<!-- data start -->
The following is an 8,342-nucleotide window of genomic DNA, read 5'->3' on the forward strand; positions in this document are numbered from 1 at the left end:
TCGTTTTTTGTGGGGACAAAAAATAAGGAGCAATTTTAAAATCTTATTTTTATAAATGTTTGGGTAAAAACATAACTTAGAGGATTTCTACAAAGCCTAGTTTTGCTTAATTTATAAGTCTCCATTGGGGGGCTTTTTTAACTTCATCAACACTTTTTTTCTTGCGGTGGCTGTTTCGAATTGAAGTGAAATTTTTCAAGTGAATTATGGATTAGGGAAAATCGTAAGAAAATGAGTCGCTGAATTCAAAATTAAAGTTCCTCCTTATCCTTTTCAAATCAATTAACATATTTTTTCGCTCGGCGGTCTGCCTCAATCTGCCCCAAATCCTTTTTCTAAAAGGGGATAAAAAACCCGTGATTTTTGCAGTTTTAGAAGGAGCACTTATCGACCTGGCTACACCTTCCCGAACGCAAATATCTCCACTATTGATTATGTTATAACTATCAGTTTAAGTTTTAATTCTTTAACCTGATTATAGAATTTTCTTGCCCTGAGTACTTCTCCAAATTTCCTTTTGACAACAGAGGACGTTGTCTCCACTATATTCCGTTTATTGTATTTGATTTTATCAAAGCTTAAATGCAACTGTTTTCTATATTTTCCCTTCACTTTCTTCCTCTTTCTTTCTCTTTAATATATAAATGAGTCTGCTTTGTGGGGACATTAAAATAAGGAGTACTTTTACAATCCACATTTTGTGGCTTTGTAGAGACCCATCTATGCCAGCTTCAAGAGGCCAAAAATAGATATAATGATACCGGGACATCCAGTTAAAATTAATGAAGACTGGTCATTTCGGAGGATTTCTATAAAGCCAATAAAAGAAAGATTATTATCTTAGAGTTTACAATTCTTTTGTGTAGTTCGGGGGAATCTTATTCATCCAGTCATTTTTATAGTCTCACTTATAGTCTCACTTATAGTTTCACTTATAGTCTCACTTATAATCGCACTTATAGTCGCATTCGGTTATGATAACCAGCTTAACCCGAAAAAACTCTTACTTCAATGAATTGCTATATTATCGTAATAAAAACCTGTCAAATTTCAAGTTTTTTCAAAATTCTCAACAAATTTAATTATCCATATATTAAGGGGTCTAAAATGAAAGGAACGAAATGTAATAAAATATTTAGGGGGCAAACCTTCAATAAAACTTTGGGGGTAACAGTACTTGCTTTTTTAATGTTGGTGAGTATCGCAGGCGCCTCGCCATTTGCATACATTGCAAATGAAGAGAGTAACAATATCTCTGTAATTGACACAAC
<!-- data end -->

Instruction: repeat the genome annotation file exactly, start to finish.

The following is an 8,342-nucleotide window of genomic DNA, read 5'->3' on the forward strand; positions in this document are numbered from 1 at the left end:
TCGTTTTTTGTGGGGACAAAAAATAAGGAGCAATTTTAAAATCTTATTTTTATAAATGTTTGGGTAAAAACATAACTTAGAGGATTTCTACAAAGCCTAGTTTTGCTTAATTTATAAGTCTCCATTGGGGGGCTTTTTTAACTTCATCAACACTTTTTTTCTTGCGGTGGCTGTTTCGAATTGAAGTGAAATTTTTCAAGTGAATTATGGATTAGGGAAAATCGTAAGAAAATGAGTCGCTGAATTCAAAATTAAAGTTCCTCCTTATCCTTTTCAAATCAATTAACATATTTTTTCGCTCGGCGGTCTGCCTCAATCTGCCCCAAATCCTTTTTCTAAAAGGGGATAAAAAACCCGTGATTTTTGCAGTTTTAGAAGGAGCACTTATCGACCTGGCTACACCTTCCCGAACGCAAATATCTCCACTATTGATTATGTTATAACTATCAGTTTAAGTTTTAATTCTTTAACCTGATTATAGAATTTTCTTGCCCTGAGTACTTCTCCAAATTTCCTTTTGACAACAGAGGACGTTGTCTCCACTATATTCCGTTTATTGTATTTGATTTTATCAAAGCTTAAATGCAACTGTTTTCTATATTTTCCCTTCACTTTCTTCCTCTTTCTTTCTCTTTAATATATAAATGAGTCTGCTTTGTGGGGACATTAAAATAAGGAGTACTTTTACAATCCACATTTTGTGGCTTTGTAGAGACCCATCTATGCCAGCTTCAAGAGGCCAAAAATAGATATAATGATACCGGGACATCCAGTTAAAATTAATGAAGACTGGTCATTTCGGAGGATTTCTATAAAGCCAATAAAAGAAAGATTATTATCTTAGAGTTTACAATTCTTTTGTGTAGTTCGGGGGAATCTTATTCATCCAGTCATTTTTATAGTCTCACTTATAGTCTCACTTATAGTTTCACTTATAGTCTCACTTATAATCGCACTTATAGTCGCATTCGGTTATGATAACCAGCTTAACCCGAAAAAACTCTTACTTCAATGAATTGCTATATTATCGTAATAAAAACCTGTCAAATTTCAAGTTTTTTCAAAATTCTCAACAAATTTAATTATCCATATATTAAGGGGTCTAAAATGAAAGGAACGAAATGTAATAAAATATTTAGGGGGCAAACCTTCAATAAAACTTTGGGGGTAACAGTACTTGCTTTTTTAATGTTGGTGAGTATCGCAGGCGCCTCGCCATTTGCATACATTGCAAATGAAGAGAGTAACAATATCTCTGTAATTGACACAAC